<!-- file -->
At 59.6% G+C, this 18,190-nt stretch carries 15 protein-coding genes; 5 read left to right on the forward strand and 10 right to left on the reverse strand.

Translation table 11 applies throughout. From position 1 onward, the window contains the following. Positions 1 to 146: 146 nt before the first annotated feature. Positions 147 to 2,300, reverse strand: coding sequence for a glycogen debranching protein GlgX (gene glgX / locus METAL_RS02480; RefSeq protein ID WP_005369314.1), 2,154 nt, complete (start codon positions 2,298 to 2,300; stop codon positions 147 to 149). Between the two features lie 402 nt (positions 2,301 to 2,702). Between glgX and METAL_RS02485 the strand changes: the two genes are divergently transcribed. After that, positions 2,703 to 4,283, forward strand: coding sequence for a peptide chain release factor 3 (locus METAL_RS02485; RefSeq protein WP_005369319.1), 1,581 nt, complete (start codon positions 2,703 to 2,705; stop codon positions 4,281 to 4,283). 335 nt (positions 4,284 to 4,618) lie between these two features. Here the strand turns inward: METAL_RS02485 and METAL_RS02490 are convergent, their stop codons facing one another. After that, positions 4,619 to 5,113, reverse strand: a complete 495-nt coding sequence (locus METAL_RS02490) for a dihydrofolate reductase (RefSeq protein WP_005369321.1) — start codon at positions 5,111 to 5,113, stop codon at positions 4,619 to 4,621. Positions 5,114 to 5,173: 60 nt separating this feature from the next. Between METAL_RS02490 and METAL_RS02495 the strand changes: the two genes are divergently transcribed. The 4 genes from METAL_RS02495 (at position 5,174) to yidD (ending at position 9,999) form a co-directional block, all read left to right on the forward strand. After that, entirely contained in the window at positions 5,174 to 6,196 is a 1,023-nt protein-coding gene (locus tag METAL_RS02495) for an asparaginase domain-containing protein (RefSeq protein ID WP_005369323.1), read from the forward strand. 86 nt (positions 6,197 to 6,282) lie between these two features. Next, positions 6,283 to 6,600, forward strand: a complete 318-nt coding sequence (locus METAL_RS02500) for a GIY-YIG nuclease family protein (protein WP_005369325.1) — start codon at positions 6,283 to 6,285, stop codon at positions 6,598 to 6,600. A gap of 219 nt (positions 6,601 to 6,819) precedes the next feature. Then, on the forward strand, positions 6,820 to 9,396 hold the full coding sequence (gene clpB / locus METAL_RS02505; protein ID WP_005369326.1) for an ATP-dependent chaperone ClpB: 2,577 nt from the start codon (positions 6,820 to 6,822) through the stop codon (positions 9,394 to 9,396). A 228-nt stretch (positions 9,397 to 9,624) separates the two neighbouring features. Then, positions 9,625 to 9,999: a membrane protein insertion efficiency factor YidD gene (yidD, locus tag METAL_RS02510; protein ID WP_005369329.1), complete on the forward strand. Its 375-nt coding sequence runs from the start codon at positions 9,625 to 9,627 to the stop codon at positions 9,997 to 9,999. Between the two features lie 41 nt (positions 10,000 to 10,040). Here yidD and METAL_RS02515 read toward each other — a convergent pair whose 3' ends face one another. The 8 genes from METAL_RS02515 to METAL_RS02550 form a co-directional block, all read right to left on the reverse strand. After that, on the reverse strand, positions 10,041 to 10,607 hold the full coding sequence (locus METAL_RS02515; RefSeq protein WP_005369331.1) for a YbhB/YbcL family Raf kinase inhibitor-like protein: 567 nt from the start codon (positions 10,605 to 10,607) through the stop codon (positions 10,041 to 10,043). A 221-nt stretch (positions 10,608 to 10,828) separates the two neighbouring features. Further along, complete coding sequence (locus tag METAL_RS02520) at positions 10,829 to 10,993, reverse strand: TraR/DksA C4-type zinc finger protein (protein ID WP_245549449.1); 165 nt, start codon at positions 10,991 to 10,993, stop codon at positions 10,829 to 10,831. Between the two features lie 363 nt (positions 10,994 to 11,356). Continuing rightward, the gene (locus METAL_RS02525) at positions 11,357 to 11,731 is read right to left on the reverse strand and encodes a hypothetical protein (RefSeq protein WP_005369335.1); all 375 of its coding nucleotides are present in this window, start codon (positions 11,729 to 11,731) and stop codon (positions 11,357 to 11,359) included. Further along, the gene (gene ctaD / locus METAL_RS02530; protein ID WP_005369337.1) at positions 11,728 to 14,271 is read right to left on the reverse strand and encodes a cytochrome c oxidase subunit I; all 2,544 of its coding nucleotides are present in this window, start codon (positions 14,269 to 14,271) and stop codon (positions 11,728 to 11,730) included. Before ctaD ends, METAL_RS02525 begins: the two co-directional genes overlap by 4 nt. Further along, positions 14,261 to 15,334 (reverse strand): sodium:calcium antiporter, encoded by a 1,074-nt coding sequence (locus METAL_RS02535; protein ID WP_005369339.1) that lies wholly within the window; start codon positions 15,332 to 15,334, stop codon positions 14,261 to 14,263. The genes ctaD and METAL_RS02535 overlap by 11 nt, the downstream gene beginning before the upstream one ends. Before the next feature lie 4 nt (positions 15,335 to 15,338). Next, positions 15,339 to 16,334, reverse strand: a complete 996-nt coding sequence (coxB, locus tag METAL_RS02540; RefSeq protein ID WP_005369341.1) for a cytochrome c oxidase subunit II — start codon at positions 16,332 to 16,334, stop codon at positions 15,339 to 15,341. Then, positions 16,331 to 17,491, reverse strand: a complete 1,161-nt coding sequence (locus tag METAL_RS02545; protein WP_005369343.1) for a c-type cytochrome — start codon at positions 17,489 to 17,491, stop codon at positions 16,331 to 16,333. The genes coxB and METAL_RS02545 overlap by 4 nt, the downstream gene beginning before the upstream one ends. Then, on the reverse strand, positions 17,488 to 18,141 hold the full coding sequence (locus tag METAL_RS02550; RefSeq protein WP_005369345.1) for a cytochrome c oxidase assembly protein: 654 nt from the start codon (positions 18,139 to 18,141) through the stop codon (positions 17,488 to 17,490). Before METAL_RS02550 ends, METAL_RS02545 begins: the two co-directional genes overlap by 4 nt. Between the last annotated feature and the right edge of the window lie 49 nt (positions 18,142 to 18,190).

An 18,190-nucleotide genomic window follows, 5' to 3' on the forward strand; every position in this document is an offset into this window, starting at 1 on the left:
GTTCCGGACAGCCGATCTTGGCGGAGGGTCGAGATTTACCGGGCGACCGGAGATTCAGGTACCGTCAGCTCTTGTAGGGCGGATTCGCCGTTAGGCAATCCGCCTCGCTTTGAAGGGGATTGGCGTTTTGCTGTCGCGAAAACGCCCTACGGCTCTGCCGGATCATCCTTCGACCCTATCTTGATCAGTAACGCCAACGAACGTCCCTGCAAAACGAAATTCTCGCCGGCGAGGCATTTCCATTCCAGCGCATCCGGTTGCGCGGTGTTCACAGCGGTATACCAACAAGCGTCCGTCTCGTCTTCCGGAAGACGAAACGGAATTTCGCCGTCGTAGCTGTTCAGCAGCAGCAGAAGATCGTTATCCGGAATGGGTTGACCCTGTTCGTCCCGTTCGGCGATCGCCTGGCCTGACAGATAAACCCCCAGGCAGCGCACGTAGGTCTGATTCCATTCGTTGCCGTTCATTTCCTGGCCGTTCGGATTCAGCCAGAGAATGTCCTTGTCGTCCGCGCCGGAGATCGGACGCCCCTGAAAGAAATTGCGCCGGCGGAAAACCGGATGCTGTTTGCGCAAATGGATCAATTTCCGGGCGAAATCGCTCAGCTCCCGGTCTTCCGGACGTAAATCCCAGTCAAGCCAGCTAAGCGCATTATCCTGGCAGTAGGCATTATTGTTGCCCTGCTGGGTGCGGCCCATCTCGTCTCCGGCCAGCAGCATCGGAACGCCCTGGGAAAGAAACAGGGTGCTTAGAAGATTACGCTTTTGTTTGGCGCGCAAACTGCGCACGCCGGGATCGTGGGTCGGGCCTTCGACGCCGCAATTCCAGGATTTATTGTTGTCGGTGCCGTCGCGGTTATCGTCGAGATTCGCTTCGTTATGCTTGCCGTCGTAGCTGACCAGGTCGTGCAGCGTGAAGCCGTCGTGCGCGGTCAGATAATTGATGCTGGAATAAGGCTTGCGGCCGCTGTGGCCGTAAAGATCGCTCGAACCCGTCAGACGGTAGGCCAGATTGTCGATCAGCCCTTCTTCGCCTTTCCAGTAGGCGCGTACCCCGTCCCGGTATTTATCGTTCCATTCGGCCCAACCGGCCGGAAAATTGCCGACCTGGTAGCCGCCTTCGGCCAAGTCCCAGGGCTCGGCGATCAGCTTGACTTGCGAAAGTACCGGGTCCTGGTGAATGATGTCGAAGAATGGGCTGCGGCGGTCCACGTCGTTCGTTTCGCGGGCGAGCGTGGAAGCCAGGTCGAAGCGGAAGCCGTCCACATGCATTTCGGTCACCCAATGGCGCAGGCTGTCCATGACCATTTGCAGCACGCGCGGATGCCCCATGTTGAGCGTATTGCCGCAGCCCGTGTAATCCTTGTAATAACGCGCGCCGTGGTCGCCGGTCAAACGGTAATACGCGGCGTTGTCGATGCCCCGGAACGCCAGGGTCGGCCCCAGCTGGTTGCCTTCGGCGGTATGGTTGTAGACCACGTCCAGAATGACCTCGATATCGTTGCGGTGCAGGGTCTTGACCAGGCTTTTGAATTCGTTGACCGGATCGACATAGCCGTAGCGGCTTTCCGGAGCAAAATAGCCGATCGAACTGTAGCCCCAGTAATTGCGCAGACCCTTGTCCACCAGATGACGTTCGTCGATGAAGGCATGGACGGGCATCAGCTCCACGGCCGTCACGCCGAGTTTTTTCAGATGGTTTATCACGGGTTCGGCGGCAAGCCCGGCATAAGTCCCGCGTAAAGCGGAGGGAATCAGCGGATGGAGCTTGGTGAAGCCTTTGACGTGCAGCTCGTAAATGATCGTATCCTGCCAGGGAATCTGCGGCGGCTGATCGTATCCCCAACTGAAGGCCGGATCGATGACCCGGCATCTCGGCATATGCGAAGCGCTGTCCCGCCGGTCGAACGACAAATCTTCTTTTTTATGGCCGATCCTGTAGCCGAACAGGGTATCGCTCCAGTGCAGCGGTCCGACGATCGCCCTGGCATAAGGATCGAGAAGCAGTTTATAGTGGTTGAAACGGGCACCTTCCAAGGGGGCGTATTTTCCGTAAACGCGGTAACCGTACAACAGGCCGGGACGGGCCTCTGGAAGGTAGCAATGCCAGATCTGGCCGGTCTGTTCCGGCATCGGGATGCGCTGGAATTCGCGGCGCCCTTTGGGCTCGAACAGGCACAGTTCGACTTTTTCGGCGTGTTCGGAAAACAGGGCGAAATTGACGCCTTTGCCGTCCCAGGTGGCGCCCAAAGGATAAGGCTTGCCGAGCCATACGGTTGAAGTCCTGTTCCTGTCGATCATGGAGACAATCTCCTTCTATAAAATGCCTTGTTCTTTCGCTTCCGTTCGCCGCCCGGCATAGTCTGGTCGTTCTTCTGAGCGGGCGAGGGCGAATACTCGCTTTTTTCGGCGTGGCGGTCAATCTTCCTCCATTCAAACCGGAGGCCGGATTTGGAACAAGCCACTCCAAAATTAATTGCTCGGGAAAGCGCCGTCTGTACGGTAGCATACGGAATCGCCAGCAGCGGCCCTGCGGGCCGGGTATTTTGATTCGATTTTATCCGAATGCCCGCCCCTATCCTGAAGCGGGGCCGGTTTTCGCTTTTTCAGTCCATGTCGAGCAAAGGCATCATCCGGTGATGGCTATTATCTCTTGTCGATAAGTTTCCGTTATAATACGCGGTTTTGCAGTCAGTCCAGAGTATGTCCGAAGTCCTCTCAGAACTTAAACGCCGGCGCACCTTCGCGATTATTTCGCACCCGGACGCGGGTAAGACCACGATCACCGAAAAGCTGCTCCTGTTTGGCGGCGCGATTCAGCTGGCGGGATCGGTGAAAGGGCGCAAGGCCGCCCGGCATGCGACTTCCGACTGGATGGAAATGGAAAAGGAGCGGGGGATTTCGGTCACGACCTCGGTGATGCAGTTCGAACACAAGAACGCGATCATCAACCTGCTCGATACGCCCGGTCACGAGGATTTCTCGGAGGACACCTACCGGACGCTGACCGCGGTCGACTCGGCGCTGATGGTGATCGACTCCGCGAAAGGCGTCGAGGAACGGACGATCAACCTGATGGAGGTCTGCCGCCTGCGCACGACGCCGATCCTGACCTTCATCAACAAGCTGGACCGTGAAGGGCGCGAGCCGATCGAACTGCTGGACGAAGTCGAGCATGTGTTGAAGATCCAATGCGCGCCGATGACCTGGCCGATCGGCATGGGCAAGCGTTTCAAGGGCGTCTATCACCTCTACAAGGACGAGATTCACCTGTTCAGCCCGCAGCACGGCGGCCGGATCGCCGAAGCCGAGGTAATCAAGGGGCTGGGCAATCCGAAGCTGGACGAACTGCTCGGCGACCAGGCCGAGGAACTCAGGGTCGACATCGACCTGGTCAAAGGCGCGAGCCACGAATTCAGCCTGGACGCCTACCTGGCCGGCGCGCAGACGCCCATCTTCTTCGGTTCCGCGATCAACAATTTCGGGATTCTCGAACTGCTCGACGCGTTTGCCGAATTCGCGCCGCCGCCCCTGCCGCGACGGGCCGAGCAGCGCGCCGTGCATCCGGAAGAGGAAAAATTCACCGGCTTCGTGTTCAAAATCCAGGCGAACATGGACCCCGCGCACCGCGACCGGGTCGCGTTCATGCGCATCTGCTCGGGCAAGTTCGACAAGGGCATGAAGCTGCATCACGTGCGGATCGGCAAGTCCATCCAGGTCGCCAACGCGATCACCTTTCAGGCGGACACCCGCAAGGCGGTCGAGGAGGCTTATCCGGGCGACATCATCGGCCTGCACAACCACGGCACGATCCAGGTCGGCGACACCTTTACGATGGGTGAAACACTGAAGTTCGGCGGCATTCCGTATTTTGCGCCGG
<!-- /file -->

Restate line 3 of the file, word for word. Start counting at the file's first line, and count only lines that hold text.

An 18,190-nucleotide genomic window follows, 5' to 3' on the forward strand; every position in this document is an offset into this window, starting at 1 on the left: